USDA Not Forthcoming on Source of Deadly Salmonella Outbreak in Ground Turkey

The federal agency in charge of protecting America's food supply is keeping quiet on a deadly salmonella strain in ground turkey, which has killed one person and sickened 76 across 26 states.

“We are looking everywhere, and we are doing our best to work with the CDC,” Neil Gaffney, press officer with the U.S. Department of Agriculture's Food Safety and Inspection Service (FSIS), told “When it comes to illness, there’s a lot of work and it’s very complicated. We’re trying to pinpoint the product and get it out of the market as soon as possible.”

So far, one person has died and at least 76 people in 26 states have been sickened from the same strain of the disease, which the federal Centers for Disease Control and Prevention said is resistant to many commonly prescribed antibiotics. California Department of Public Health spokesman Mike Sicilia said Tuesday that the death was one of two cases of the illness reported in Sacramento County.

The illnesses date back to March, and the CDC said Monday that cultures of ground turkey from four retail locations between March 7 and June 27 showed salmonella contamination. The agency said preliminary information showed that three of the samples have been linked to the same production establishment but did not name the retailers or the manufacturers.

The Agriculture Department oversees meat safety and would be the agency to announce a recall. The department sent out an alert about the illnesses late last week telling consumers to properly cook their meat, which can decrease the chances of salmonella poisoning. But the department has not given consumers any further warnings about the source of the tainted meat.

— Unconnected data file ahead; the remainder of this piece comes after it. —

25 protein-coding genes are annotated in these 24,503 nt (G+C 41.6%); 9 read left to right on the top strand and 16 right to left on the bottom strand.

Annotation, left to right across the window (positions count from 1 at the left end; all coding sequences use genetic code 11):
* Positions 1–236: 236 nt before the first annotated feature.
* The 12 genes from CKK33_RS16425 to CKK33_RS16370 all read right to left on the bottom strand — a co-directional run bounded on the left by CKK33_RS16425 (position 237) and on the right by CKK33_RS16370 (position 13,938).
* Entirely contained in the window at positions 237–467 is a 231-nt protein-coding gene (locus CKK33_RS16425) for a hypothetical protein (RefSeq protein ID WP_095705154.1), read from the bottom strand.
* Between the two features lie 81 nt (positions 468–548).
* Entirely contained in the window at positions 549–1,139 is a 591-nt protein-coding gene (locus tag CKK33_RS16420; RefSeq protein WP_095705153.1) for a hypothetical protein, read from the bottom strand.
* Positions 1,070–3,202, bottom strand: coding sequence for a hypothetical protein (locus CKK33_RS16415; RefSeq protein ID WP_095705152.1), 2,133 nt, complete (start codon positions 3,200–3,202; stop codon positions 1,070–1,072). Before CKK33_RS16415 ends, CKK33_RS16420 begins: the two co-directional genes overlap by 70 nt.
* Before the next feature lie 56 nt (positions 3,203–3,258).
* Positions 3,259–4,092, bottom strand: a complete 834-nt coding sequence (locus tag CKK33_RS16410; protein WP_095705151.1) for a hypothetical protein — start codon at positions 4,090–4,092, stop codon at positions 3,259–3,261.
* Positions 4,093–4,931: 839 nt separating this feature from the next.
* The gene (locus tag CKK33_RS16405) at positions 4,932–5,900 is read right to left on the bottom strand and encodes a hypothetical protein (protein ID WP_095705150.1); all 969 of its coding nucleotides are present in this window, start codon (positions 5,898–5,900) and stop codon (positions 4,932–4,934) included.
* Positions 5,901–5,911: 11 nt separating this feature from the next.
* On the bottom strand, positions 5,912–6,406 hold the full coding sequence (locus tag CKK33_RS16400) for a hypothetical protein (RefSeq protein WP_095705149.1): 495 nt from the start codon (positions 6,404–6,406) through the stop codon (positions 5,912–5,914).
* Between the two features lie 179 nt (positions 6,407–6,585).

Click here to read more about the health alert.

"FSIS has not linked these illnesses to a particular brand, product, or establishment, and therefore has not issued a recall," Gaffney said. "We are continuing to investigate this situation."

Food safety advocate Bill Marler, an attorney who has represented victims of the nation's biggest food-borne illness outbreaks, said he believes the three positive samples should prompt a recall.

"Consumers have no idea what to do except not eat ground turkey," he said.

The illnesses are spread all over the country. The states with the highest number sickened were Michigan and Ohio, 10 illnesses each, while nine illnesses were reported in Texas. Illinois had seven, California six and Pennsylvania five.

The remaining states have between one and three reported illnesses linked to the outbreak, according to the CDC: Alabama, Arizona, Georgia, Iowa, Indiana, Kentucky, Louisiana, Massachusetts, Minnesota, Missouri, Mississippi, North Carolina, Nebraska, Nevada, Oklahoma, Oregon, South Dakota, Tennessee and Wisconsin.

The CDC said 26 states were affected but only listed 25 states in which illnesses were reported in a news release issued Monday evening.

Is It Salmonella?
Salmonella is the most common bacterial form of food poisoning.

Symptoms of salmonella are typically severe and include diarrhea, abdominal cramps and fever within eight to 72 hours of eating a contaminated product. It can be life-threatening, especially to those with weakened immune systems.

Anyone suspecting they are infected with salmonella should call their doctor immediately.

Click here for more information from the CDC.

The Associated Press contributed to this report.